Developer Mike Koulouroudis of Koudis Developments has four plots in the Bronx. On one plot he has confirmation for a 37-unit apartment building but is holding off construction even if he gets financing. Another plot is sitting empty and for yet another, he is pushing for approval to build stores on the ground level only.

Luckily for him, he paid cash, and thus has no mortgage payments.

Gregg Winter (R), founder and principal of commercial lending firm W Financial, and Evan Williams, (R), VP, Commercial Real Estate, Centerline Capital.  (Mingguo/The Epoch Times)
Gregg Winter (R), founder and principal of commercial lending firm W Financial, and Evan Williams, (R), VP, Commercial Real Estate, Centerline Capital. (Mingguo/The Epoch Times)
Today, lenders don't have much faith in personal guarantees and in most cases look at the assets alone, although the inspection of the borrower has become more labor-intensive.

In New York, lenders must choose between the personal guarantee and the asset when loans fold—rendering personal guarantees a weak second to the asset. Winter said personal guarantees are a psychological part of the lending equation, rather than economic.

“It's very rare to foreclose on the personal guarantee compared with the asset,” he said. Hornik warned borrowers against selling themselves up to their lenders today. They don't put much faith in guarantees now.

“We look at assets,” he said.

Multi-Family Housing Holding Up

The multi-family housing market has remained strong, lenders said.

“The good thing is that the multi-family market can still get financed,” Knakal said. The market for properties under $50 million is still moving despite a 40 percent market drop. But the market for properties over $100 million, on the other hand, is down 80 percent.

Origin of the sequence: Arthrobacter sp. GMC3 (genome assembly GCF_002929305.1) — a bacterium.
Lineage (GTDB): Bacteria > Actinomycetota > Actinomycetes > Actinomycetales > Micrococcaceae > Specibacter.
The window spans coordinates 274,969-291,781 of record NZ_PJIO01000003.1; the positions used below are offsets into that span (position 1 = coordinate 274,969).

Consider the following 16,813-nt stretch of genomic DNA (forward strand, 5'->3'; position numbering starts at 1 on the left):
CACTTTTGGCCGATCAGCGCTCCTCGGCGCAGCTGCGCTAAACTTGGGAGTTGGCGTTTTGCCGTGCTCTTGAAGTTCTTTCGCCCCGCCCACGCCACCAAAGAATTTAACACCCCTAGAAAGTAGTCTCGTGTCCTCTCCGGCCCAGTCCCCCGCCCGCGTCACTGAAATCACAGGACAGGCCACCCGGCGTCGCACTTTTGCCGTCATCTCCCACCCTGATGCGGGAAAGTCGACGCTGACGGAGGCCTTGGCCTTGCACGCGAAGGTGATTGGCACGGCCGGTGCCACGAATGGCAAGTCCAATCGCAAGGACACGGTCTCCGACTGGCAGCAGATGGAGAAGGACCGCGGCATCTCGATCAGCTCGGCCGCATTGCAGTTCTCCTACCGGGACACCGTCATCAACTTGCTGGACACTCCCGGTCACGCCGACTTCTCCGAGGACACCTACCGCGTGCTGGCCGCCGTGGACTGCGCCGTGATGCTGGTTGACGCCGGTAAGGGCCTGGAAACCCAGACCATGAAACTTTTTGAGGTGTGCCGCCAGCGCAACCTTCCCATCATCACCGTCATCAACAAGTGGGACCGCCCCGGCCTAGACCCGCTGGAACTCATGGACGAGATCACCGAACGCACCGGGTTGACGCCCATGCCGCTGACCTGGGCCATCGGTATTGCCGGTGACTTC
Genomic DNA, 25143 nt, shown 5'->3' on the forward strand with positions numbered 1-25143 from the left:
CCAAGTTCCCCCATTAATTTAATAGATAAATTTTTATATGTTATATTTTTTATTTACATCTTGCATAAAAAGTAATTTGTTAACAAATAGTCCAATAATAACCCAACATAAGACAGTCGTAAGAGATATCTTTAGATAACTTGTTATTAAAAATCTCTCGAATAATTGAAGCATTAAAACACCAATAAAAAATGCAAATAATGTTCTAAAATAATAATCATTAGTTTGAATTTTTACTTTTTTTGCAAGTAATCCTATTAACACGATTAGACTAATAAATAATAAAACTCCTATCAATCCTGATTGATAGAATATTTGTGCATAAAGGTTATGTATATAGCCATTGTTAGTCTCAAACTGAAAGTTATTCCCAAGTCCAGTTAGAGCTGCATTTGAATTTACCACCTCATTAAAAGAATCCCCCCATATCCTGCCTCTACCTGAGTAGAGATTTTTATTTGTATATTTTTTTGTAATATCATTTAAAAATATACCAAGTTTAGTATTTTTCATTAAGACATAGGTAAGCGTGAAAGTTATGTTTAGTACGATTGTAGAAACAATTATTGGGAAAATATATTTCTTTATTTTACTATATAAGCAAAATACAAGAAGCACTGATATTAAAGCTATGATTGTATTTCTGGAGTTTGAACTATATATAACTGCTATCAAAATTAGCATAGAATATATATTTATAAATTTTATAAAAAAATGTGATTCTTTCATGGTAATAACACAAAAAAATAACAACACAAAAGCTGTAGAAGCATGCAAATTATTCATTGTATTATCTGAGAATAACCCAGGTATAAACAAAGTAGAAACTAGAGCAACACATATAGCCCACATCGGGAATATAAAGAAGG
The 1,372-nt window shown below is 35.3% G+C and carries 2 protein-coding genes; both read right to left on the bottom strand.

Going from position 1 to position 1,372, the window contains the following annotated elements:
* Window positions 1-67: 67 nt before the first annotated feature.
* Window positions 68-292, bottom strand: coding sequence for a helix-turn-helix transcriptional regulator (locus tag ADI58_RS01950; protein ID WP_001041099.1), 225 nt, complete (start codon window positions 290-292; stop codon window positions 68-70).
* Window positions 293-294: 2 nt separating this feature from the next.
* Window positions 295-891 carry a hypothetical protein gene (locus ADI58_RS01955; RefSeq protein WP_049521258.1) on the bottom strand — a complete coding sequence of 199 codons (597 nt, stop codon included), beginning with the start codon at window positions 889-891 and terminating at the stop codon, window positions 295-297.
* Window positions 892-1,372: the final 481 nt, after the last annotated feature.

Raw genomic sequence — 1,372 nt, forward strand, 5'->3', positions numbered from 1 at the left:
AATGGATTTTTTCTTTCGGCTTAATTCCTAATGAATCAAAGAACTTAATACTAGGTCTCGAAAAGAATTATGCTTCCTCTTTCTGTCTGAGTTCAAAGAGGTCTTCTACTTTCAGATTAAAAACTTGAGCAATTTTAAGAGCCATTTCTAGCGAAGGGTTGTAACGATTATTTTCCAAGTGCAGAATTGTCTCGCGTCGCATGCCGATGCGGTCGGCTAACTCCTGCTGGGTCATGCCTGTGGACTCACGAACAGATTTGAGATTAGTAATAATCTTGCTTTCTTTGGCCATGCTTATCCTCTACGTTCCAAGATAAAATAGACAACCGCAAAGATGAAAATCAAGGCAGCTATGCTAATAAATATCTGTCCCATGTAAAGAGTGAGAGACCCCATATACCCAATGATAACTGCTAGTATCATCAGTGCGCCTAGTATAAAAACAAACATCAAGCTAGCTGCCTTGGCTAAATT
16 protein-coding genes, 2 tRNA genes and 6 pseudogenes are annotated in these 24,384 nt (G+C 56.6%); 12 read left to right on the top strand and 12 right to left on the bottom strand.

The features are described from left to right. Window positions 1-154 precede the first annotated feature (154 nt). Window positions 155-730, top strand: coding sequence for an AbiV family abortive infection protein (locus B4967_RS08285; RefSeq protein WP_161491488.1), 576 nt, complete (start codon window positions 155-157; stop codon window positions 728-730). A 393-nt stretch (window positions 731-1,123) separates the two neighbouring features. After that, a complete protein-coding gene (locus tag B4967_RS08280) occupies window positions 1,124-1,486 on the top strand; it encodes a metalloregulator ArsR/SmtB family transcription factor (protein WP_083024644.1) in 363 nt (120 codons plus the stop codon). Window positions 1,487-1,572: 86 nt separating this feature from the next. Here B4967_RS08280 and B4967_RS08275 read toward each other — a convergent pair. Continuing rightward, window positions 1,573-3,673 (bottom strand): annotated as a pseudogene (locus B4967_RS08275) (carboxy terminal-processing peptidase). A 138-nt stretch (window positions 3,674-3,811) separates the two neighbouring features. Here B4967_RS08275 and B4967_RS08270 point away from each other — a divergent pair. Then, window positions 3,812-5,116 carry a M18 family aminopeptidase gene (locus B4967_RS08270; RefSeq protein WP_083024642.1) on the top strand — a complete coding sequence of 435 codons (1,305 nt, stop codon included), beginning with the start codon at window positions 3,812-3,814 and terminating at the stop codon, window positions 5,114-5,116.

Signature Bank vice president Salvatore Trifiletti (L) and Robert Knakal (R) of Massey Knakal. (Mingguo/The Epoch Times)
Signature Bank vice president Salvatore Trifiletti (L) and Robert Knakal (R) of Massey Knakal. (Mingguo/The Epoch Times)
Signature Bank vice president Salvatore Trifiletti said that multi-family portfolios are the strongest part of his business now.

“We have no distressed leased multi-family loans,” he said. The distressed multi-family buildings are the new constructions and the non-leased units.

All the lenders on the panel are actively lending, albeit at a slower and more careful rate than in the past. To get a sense of the scale of their current lending, Hornick is expecting to lend around $200 million this year and Knakal hopes to sell 500-600 buildings.

The single biggest issue that the real estate market faces is still ahead, said Knakal, especially when conduit loans come due. Dansker said the difficulties in the real estate business will diminish as the economy improves.

“But conduit deals [are a] totally different story … It's the conduit loans that will cause the most trouble—when they become due they must be paid.”

Deutsche Bank recently reported that two-thirds of conduit mortgages will mature in the next few years.